April 28, 2007

Boy book



April 28, 2007 -- BLEARY-EYED, pasty and overweight? No, not the IT department - boys.

Since the advent of the microchip and, later, the Internet, boyhood seems to have morphed from outdoor frolics, imagination and storytelling into an indoor quest for hand-eye coordination and depersonalized home-alone "social" networking.

With their runaway British best-seller "The Dangerous Book for Boys" (Collins Books, $25.95), author brothers Conn and Hal Iggulden offer a guide to bringing back the boyhood of yore:

"In this age of video games and mobile phones, there must still be a place for knots, treehouses and stories of incredible courage," they write.

So saying, this delightful collection of old-fashioned mischief includes instructions on making invisible ink, constructing slingshots and building a go-cart.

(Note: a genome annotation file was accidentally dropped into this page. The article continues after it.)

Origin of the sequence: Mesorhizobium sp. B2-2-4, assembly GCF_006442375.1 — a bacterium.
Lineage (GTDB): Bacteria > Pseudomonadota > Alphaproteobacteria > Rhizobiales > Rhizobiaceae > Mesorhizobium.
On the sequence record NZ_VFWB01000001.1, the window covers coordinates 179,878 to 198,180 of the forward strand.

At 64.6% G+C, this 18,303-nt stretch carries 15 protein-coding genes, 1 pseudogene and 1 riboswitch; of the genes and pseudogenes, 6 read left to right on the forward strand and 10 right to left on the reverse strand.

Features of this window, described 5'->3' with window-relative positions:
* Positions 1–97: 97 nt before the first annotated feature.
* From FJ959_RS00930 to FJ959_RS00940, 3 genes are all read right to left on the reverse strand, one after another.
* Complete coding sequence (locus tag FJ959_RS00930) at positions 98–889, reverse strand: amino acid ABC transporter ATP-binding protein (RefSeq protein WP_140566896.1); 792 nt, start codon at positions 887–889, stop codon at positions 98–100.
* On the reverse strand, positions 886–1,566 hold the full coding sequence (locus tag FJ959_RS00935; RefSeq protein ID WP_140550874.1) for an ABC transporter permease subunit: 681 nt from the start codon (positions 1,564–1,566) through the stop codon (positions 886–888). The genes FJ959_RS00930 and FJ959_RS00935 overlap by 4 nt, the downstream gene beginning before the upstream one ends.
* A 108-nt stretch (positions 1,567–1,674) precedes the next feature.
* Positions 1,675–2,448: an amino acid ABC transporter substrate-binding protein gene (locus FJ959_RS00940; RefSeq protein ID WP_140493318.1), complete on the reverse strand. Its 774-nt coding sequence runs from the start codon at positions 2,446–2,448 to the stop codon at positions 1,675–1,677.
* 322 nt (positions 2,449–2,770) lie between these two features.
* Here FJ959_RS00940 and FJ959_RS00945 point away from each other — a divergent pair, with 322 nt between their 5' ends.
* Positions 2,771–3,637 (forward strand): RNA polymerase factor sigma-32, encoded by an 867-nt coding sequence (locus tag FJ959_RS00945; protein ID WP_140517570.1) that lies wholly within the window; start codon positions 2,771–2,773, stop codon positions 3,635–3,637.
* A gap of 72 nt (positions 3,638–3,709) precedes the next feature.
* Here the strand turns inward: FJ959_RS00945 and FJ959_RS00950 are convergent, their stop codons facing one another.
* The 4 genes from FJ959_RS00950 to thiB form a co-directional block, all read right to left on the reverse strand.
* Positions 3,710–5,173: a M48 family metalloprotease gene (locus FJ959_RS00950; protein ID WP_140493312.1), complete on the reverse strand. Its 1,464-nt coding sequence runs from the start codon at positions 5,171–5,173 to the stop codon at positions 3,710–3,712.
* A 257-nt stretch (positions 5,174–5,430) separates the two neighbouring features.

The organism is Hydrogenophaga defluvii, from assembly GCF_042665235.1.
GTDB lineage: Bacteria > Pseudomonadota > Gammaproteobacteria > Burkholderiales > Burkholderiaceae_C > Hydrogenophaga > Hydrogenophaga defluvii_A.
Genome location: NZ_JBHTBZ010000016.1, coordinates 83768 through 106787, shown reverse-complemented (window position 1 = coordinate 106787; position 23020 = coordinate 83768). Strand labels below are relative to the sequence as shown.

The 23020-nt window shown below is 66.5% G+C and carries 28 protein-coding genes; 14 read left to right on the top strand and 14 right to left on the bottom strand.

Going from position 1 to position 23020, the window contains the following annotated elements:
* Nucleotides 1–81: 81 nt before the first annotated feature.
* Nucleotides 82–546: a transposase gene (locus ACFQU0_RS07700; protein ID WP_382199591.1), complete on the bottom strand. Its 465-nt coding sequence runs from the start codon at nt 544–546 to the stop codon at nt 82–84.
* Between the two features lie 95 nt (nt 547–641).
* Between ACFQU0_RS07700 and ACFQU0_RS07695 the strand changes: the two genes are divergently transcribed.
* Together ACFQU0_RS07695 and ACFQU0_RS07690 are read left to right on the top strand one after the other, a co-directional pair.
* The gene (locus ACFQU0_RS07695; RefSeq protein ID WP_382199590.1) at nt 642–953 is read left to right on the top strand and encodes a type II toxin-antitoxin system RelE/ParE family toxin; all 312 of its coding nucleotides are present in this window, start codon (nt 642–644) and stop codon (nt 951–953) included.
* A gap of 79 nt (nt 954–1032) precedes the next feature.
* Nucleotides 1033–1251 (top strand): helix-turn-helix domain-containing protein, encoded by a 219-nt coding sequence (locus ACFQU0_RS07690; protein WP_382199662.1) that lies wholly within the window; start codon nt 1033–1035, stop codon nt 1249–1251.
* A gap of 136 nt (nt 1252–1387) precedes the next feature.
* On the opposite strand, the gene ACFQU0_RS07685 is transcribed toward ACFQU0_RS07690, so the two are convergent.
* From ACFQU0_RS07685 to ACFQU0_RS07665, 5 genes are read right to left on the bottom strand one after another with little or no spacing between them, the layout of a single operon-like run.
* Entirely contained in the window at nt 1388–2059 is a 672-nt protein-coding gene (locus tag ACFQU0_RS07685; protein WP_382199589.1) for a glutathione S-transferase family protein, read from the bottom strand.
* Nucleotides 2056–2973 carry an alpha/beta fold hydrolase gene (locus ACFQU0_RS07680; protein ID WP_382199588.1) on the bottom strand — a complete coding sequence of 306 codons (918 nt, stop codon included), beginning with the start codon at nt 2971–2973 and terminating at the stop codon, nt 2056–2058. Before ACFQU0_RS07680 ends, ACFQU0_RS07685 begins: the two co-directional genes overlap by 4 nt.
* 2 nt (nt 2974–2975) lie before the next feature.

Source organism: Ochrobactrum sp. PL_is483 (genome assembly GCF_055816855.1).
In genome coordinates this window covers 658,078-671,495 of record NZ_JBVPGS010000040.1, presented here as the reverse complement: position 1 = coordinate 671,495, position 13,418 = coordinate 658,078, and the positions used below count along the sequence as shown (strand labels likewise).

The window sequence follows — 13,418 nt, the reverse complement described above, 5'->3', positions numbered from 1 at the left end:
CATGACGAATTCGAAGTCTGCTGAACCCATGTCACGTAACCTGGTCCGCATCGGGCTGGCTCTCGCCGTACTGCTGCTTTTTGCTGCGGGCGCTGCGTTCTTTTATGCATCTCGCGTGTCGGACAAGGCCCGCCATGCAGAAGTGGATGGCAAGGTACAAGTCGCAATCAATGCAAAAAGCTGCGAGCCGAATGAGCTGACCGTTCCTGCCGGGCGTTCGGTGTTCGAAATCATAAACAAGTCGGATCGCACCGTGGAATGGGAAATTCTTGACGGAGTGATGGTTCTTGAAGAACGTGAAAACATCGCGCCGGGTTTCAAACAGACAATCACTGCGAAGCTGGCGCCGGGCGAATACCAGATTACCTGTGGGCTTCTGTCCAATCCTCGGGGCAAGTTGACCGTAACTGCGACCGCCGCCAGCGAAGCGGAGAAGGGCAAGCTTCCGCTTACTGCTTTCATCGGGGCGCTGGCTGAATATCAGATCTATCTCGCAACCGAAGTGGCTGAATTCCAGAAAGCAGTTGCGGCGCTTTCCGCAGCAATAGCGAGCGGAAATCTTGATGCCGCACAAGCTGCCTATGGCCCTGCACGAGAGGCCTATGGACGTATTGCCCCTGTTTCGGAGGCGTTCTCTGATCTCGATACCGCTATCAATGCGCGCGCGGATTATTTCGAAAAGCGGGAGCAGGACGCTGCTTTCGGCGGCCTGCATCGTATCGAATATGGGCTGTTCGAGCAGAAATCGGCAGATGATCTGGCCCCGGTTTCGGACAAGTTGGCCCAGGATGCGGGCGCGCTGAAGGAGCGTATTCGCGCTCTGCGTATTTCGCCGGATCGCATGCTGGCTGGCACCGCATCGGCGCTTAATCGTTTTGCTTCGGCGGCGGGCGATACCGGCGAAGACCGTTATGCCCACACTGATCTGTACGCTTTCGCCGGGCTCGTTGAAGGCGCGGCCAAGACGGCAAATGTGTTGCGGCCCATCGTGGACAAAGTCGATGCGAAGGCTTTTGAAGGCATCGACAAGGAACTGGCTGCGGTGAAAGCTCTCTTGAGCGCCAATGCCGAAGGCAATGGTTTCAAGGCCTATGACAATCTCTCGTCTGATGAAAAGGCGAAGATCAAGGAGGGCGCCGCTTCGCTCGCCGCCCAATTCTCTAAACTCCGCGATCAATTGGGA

Granted, their section on hunting and cooking rabbits isn't really applicable to most New York City youth, but it's always nice to be prepared.

Along with instructions on making things, there are inspirational tales about explorers and adventurers, information on spiders and insects, plus answers to questions that plague even adults, such as "Why is the sky blue?" and "Why do ships sail against the wind?"

There's even a chapter called "Girls," in which the authors dispense sage advice such as, "If you see a girl in need of help - unable to lift something, for example - do not taunt her" and "Excitable bouts of wind-breaking will not endear you to a girl" - tidbits some grown men have yet to master.

"The one thing that we always say about childhood is that we seemed to have more time back then," the brothers write. "This book will help you recapture those Sunday afternoons and long summers - because they're still long if you know how to look at them."

Aimed at boys "ages 8 to 80," the book hits shelves Tuesday.